Browse Prior Art Database

Enabling and controlling common area contributions in dynamic distributed Web applications

IP.com Disclosure Number: IPCOM000237612D
Publication Date: 2014-Jun-27
Document File: 3 page(s) / 119K

Publishing Venue

The IP.com Prior Art Database

Abstract

Disclosed are a method and algorithm to control the flow during bottom-up contribution in the development of web applications. The method combines top-down control, still enables bottom-up extensibility, and can prevent a common area from being overrun with numerous contributions.

This text was extracted from a PDF file.
This is the abbreviated version, containing approximately 52% of the total text.

Page 01 of 3

Enabling and controlling common area contributions in dynamic distributed Web applications

Desktop applications can extend user interface (UI) common areas such as menu bars, tool bars, pop-up menus, etc. A plug-in, add-in, or component can use a published Application Programming Interface (API) to contribute to the common area. The need to provide UI extensibility is even more prevalent with the advent of modern distributed web systems. The new common areas are

web application(app) headers, side navigation bars, drop-down menus in web pages, etc. Even the mobile web apps can use a means to extend common areas such as off-screen menus, action lists, etc.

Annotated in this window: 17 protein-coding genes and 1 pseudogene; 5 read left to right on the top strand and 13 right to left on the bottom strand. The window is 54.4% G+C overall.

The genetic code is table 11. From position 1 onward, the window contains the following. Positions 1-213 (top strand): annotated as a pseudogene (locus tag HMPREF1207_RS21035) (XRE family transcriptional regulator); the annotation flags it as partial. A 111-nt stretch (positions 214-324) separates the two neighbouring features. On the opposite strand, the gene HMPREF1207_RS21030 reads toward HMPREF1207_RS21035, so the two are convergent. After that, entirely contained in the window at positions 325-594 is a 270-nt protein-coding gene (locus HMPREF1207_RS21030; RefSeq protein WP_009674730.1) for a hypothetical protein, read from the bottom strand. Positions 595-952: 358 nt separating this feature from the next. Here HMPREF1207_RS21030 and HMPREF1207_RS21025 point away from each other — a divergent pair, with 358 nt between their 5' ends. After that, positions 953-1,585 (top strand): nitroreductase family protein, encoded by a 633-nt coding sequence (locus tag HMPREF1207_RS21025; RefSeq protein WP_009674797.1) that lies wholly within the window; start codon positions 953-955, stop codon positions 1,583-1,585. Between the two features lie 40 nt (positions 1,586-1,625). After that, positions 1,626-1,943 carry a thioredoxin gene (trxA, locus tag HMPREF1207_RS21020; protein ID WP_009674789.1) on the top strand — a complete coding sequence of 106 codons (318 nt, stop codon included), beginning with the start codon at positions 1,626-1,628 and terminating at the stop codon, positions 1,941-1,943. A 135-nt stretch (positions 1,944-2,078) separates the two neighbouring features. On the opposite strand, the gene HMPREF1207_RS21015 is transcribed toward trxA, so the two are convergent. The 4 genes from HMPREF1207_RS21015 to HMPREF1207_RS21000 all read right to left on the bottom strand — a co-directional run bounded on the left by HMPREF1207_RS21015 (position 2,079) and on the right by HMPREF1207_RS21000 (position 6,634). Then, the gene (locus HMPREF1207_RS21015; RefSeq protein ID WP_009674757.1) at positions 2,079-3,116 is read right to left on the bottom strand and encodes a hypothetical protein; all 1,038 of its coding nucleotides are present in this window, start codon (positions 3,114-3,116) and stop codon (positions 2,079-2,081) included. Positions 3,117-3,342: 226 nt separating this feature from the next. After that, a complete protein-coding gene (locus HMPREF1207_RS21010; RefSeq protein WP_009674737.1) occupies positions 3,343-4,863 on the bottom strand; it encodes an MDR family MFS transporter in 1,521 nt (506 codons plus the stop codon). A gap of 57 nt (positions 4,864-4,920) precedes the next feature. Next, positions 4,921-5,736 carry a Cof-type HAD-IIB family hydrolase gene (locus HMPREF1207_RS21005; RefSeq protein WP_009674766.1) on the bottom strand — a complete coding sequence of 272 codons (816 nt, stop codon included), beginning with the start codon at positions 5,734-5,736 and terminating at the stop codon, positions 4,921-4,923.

Bottom-up contribution is a mechanism used by developers to contribute new features into an existing system in an extensible and flexible manner. UI contributions automatically appear in UI common areas and provide additional UI affordances in order to manipulate the underlying feature. Maintaining control is one of the key problems of 'bottom-up' contribution. The simplest way to control the order of these contributions is lexicographical sorting. This approach is weak, however, because it groups unrelated actions (e.g., 'Sort' and 'Save'). A better system is to partition the common area into smaller named slots and allow contributions to target these slots. [*] This turns one large order control problem into several smaller ones. However, the possibility exists for a rogue extension to 'overrun' the common area with too many contributions, and precise 'top down' control (i.e. to the organizational effort (e.g., sorting) exerted by the web application on the aggregated UI contributions within the UI common areas it manages) of the common areas is still not achieved.

In addition to the common area control, distributed systems add further challenges. Modern distributed systems consist of a number of independently running services. One solution to managing extensions of these independent services is to introduce another dedicated service that is responsible for collecting contributions, instituting control management policies and uniformly applying contributions in a predictable manner.

The novel contribution is an improved method for control flow. The process flow is:

1. As new apps(services) come online, each contributesto UI common areas by serving a special web resource that adheres to the contribution protocol, which is formatted using JavaScript* Object Notation (JSON)

2. A dedicated 'composition service' discoversthis web resource and storesthe contribution in a database for subsequent access


3. The 'composition service' applies an ordering algorithm on all discovered contributions


4. When invoked, the composition service servesthe ordered content of the common area for all the services that share the

common area to co...